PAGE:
Babies Development

Baby to Big-Kid Bed

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Published February 7th, 2019
By Kiera Ashford

Baby to Big-Kid Bed

The signs are clear — it’s time for the toddler-bed transition — but doing it right may take some trial and error. Take it from a triplet mom.

By Sarah Lyons

The moment I’ve been dreading for months has arrived. I can no longer contain my triplet 2-year-olds in their cribs. Two-thirds of them are climbing out and destroying the room. The one child who cannot climb out has declared her crib as party central. The two monkeys go straight into her crib after they have destroyed the room with such fun activities as opening the shades, emptying drawers and dumping diapers. I find them like this on a daily basis, screaming and cheering as they bounce up and down in one crib together. This is how I knew I could no longer wait to make the transition to toddler beds. Here are some transition tips to help you from a now happy triplet mom.

1. WAIT AS LONG AS POSSIBLE

If your child is climbing out of his crib and wandering the room, it is time to switch to a big-kid bed. Climbing in and out of his crib puts him at high risk of falling and getting hurt. However, if he’s content in his crib and has made no attempt to escape, don’t rush to make the switch. My oldest son slept in his crib without trying to climb out until almost 3 years old. Eventually, he became too tall for a crib and he had an easy transition to a twin bed.

2. CHOOSE THE RIGHT TIME

Many parents will transition their babies to a twin or toddler bed because they need the crib for a soon-to-be arriving younger sibling. If possible, try to make the transition to a big-kid bed when there are few other transitions going on in your child’s life. Starting a new school, potty training, moving or the arrival of a new sibling can all be reasons to delay the switch. If you do have a new baby arriving and need the crib, consider starting shortly after you find out you’re pregnant, using a bassinet for Baby for a few months or purchasing a second crib.

3. MAKE IT HIS OWN

If you decide it’s the right time to make the switch, get your child excited about his new bed. Purchase new bedding and pillows to make his new space more welcoming and exciting. Consider updating his room with new big-kid decor or buying playful pillowcases with his favorite cartoon characters on them.

4. CREATE A SAFE ENVIRONMENT

Whether your child was climbing out of bed before the switch or not, he will have more freedom in his bedroom than he had in the past, and it’s important to make sure he’s safe during rest times. Secure dressers and bookshelves because little ones will try to climb them. Bolt dressers, changing tables or any other furniture to the wall to make the safest environment possible. Put away breakable items, cover outlets, eliminate shade pull cords and clear the room of any hazards. If your child can open the bedroom door, consider installing a door knob safety cover so he can’t wander the house freely if he wakes up earlier than you.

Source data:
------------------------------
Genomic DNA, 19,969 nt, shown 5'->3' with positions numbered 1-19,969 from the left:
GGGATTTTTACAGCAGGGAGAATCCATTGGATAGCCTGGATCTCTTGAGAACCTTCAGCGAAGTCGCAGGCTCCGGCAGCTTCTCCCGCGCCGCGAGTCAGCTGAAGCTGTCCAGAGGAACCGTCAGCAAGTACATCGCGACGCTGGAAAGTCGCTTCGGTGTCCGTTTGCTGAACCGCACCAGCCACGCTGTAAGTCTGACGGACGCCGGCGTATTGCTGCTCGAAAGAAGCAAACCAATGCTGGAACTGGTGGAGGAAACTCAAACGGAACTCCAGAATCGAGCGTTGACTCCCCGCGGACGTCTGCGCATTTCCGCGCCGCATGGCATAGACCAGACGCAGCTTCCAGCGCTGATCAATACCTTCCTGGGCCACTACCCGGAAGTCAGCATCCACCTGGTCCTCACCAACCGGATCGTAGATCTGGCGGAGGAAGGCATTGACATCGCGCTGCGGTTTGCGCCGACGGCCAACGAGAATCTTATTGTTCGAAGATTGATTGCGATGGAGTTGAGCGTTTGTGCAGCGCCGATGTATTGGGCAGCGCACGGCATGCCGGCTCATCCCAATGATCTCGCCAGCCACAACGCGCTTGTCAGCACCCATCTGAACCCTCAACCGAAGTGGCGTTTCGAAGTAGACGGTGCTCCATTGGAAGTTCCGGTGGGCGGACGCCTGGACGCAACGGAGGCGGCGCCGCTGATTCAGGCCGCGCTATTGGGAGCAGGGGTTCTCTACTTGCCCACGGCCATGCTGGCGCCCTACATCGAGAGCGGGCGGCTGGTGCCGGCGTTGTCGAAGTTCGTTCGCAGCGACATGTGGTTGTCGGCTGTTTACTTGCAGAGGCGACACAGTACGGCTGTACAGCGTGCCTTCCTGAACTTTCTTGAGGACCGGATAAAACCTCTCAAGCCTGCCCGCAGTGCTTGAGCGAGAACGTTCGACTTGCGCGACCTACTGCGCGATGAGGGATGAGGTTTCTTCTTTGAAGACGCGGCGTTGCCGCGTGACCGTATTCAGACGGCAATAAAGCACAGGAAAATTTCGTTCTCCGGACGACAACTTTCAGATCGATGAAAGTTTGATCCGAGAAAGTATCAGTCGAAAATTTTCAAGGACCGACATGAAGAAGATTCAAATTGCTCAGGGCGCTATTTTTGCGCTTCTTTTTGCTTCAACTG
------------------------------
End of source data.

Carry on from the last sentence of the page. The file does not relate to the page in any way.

5. BE CONSISTENT

Transitions can be difficult for little ones, but they are easier when you’re consistent. Most parents worry that once their child does transition to a big-kid bed, he will stop sleeping well. For the best results, put your child to bed when he’s tired and ready to rest. If you followed a daily routine before laying him down in his crib, continue it. If not, try starting a daily routine that looks something like this:

• Bath time
• Put on pajamas
• Read a book
• Brush teeth
• Visit the restroom
• Have some snuggle time
• Drink of water
• Bed time

When your child knows what to expect, he will know that it’s not playtime and it’s time to rest.

Transitioning from a crib to a big-kid bed is a big deal! It’s exciting, fun and sometimes challenging. Help your child with this milestone by being supportive and giving positive reinforcement. Praise and reward him for making it through each night, for taking a nap and for following rules. Before too long, the crib will be a thing of the past.

Sarah Lyons is a midwestern mom of six children, including 2-year-old triplets.

More about: Kiera Ashford
Kiera Ashford is associate editor for this publication and mother of three ages 2, 8 and 12.
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